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James Knox Polk

James Knox Polk (November 2, 1795 - June 15, 1849) was the 11th (1845 - 1849) President of the United States. 

Order:  11th President
Term of Office:  March 4, 1845 - March 3, 1849 
Followed: John Tyler 
Succeeded by:  Zachary Taylor 
Date of Birth  November 2, 1795 
Place of Birth:  Mecklenburg County, North Carolina 
Date of Death:  June 15, 1849 
Place of Death:  Nashville, Tennessee 
First Lady :  Sarah Childress
Occupation:  lawyer 
Political Party :  Democrat 
Vice President :  George M. Dallas 
Nicknames:  Young Hickory, Napoleon of the Stump 

Early life 

Born in North Carolina in 1795 , James Polk was studious and hard working. He graduated from the University of North Carolina in 1818 , became a lawyer , and entered politics . 

Polk was a member of the United States House of Representatives ( 1825 - 1839 ), also serving as Speaker of the United States House of Representatives ( 1835 - 1839 ), and Governor of Tennessee ( 1839 - 1841 ). 

Nomination and election 

Democrats nominated dark horse candidate Polk on the ninth ballot of the Democratic National Convention after party favorite Martin Van Buren lost the bid because of his opposition to annexing Texas , a position deemed unacceptable by Southerners and by former president Andrew Jackson . 

Told of his nomination in a letter, Polk penned the reply: "It has been well observed that the office of President of the United States should neither be sought nor declined. I have never sought it, nor should I feel at liberty to decline it, if conferred upon me by the voluntary suffrages of my fellow citizens." 

Though a veteran politician, Polk entered the 1844 presidential campaign with little name recognition. Playing on his relative obscurity, the Whig opposition sniped "Who is James K. Polk?" An experienced and eloquent orator dubbed the " Napoleon of the Stump," Polk campaigned vigorously, surprising many with his stalwart support of westward expansion—a hotly-debated issue dodged by other candidates. Polk wanted the entire Oregon Territory , vowing, " Fifty-Four Forty or Fight ."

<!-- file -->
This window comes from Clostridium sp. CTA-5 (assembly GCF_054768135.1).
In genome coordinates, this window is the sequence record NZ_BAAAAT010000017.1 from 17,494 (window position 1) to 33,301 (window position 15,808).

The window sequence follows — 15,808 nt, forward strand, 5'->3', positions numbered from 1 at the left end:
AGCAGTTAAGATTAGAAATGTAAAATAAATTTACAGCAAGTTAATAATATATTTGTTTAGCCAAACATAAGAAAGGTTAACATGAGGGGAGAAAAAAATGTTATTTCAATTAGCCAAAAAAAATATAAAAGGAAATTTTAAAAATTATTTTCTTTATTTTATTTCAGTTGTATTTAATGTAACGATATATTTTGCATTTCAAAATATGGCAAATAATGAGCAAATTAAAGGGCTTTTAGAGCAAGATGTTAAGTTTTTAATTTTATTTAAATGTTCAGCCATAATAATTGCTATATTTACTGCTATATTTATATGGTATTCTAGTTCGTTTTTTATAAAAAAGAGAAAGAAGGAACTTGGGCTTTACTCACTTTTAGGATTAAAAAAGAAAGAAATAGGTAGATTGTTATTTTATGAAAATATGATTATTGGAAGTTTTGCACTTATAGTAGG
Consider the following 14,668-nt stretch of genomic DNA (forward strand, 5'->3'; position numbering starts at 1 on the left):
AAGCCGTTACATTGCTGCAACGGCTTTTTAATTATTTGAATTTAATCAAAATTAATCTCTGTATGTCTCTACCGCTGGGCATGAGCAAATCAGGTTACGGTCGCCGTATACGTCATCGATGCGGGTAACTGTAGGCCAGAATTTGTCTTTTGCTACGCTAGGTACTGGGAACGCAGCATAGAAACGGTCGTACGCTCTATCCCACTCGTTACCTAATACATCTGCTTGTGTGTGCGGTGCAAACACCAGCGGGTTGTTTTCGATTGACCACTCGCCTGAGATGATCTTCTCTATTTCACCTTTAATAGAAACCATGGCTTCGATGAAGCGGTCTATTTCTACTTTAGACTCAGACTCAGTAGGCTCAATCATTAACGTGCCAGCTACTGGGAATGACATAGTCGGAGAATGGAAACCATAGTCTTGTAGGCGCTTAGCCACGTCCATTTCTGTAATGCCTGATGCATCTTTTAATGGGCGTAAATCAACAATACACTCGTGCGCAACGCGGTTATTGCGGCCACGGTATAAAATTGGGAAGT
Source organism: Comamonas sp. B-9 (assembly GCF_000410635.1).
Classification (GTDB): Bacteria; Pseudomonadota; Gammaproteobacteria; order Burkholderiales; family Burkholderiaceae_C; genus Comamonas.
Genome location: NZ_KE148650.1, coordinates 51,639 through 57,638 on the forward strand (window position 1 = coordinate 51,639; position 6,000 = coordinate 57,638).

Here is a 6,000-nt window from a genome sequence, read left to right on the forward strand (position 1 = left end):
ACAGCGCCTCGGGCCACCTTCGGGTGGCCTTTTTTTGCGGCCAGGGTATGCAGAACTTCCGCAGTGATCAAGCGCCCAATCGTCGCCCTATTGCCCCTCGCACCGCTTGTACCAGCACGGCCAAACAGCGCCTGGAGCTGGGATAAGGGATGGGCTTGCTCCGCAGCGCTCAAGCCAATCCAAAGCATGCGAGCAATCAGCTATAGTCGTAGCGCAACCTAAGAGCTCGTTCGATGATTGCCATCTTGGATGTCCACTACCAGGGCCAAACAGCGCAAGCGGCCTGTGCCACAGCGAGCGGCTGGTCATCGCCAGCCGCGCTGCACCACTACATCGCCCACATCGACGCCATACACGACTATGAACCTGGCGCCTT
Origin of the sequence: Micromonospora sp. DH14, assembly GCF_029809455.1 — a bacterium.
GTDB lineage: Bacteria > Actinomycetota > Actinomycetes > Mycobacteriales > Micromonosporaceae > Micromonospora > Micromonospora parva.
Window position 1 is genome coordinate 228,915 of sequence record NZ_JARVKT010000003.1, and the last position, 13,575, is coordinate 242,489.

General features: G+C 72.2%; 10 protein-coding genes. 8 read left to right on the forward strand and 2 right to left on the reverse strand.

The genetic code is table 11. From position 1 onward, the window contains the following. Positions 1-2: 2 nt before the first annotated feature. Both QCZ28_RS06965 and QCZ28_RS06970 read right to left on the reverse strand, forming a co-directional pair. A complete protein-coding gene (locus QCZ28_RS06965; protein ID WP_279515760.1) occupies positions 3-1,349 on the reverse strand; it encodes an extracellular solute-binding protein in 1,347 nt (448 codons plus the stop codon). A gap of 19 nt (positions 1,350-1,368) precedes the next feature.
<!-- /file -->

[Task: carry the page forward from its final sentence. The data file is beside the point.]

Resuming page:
In the end, Polk's campaign policies paid off. On November 5 , 1844 , Polk defeated Whig party candidate Henry Clay to become the eleventh President of the United States. He won the election with 170 electoral votes versus Clay's 105. The popular vote count was much closer with Polk receiving just 38,000 more popular votes than Clay. 

Presidency 

Resolved to serve only one term, Polk acted swiftly to fulfill his campaign promises. In just four years, he oversaw annexation of Texas , settlement of the Oregon boundary dispute with Great Britain , reestablishment of an independent treasury system, and acquisition of territory from Mexico that eventually became California , New Mexico , Arizona , Nevada , Utah , and parts of Colorado and Wyoming . The former Mexican land came as part of the 1848 Treaty of Guadalupe Hidalgo , settling the Mexican-American War (fought from April 24 , 1846 to February 2 , 1848 ). 

Polk's considerable political accomplishments took their toll on his health. Full of enthusiasm and vigor when he entered office, Polk left the White House at the age of 53 exhausted by his years of public service. He died less than four months later at his new home,"Polk Place," in Nashville , Tennessee . 

Polk's wife, Sarah Childress Polk , lived at the residence another 42 years, often receiving visitors. During the American Civil War ( April 12 , 1861 - May 13 , 1865 ), Mrs. Polk welcomed both Confederate and Union leaders to her home. Polk Place became a pilgrimage destination and was respected as neutral ground. When Mrs. Polk passed away on August 14 , 1891, she was mourned by a nation that regarded her as a precious link to the past. 

Source: Library of Congress 

Places named for Polk 

  • Polk County, Arkansas 
  • Polk County, Florida 
  • Polk County, Georgia 
  • Polk County, Iowa 
  • Polk County, Minnesota 
  • Polk County, Nebraska 
  • Polk County, Oregon 
  • Polk County, Tennessee 
  • Polk County, Texas 
  • Polk County, Wisconsin 
(That does not include Polk County, North Carolina , which was named after Col. William Polk who fought in the American Revolutionary War .)

Supreme Court appointments 

  • Levi Woodbury - 1845 
  • Robert Cooper Grier - 1846 


 
 
 
 
 
 
 
 
 
 


 
 

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